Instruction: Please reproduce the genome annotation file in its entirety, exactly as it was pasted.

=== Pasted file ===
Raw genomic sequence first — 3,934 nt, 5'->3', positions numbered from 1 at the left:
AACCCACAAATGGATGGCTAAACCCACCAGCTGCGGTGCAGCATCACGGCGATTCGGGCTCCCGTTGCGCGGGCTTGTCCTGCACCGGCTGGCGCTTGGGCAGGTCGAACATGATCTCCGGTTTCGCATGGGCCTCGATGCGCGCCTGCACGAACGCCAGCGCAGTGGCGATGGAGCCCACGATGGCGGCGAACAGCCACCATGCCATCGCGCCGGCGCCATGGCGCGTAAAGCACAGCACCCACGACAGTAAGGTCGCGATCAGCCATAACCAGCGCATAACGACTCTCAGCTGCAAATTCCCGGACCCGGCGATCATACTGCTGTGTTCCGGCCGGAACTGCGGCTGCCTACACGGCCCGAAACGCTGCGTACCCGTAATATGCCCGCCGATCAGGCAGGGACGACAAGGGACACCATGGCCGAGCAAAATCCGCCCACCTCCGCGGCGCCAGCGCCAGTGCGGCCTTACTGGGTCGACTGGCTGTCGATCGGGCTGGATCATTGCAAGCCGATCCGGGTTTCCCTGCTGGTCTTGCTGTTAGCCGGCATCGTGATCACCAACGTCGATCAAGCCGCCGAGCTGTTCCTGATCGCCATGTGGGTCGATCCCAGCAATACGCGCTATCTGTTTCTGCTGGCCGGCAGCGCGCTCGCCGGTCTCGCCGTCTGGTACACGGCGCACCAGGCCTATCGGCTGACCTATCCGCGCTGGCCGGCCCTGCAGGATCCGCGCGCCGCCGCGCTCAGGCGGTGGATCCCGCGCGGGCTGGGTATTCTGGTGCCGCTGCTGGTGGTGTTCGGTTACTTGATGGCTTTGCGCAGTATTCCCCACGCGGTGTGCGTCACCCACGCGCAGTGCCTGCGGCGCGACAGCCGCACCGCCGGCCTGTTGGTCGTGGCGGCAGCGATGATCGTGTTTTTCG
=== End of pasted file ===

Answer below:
Raw genomic sequence first — 3,934 nt, 5'->3', positions numbered from 1 at the left:
AACCCACAAATGGATGGCTAAACCCACCAGCTGCGGTGCAGCATCACGGCGATTCGGGCTCCCGTTGCGCGGGCTTGTCCTGCACCGGCTGGCGCTTGGGCAGGTCGAACATGATCTCCGGTTTCGCATGGGCCTCGATGCGCGCCTGCACGAACGCCAGCGCAGTGGCGATGGAGCCCACGATGGCGGCGAACAGCCACCATGCCATCGCGCCGGCGCCATGGCGCGTAAAGCACAGCACCCACGACAGTAAGGTCGCGATCAGCCATAACCAGCGCATAACGACTCTCAGCTGCAAATTCCCGGACCCGGCGATCATACTGCTGTGTTCCGGCCGGAACTGCGGCTGCCTACACGGCCCGAAACGCTGCGTACCCGTAATATGCCCGCCGATCAGGCAGGGACGACAAGGGACACCATGGCCGAGCAAAATCCGCCCACCTCCGCGGCGCCAGCGCCAGTGCGGCCTTACTGGGTCGACTGGCTGTCGATCGGGCTGGATCATTGCAAGCCGATCCGGGTTTCCCTGCTGGTCTTGCTGTTAGCCGGCATCGTGATCACCAACGTCGATCAAGCCGCCGAGCTGTTCCTGATCGCCATGTGGGTCGATCCCAGCAATACGCGCTATCTGTTTCTGCTGGCCGGCAGCGCGCTCGCCGGTCTCGCCGTCTGGTACACGGCGCACCAGGCCTATCGGCTGACCTATCCGCGCTGGCCGGCCCTGCAGGATCCGCGCGCCGCCGCGCTCAGGCGGTGGATCCCGCGCGGGCTGGGTATTCTGGTGCCGCTGCTGGTGGTGTTCGGTTACTTGATGGCTTTGCGCAGTATTCCCCACGCGGTGTGCGTCACCCACGCGCAGTGCCTGCGGCGCGACAGCCGCACCGCCGGCCTGTTGGTCGTGGCGGCAGCGATGATCGTGTTTTTCG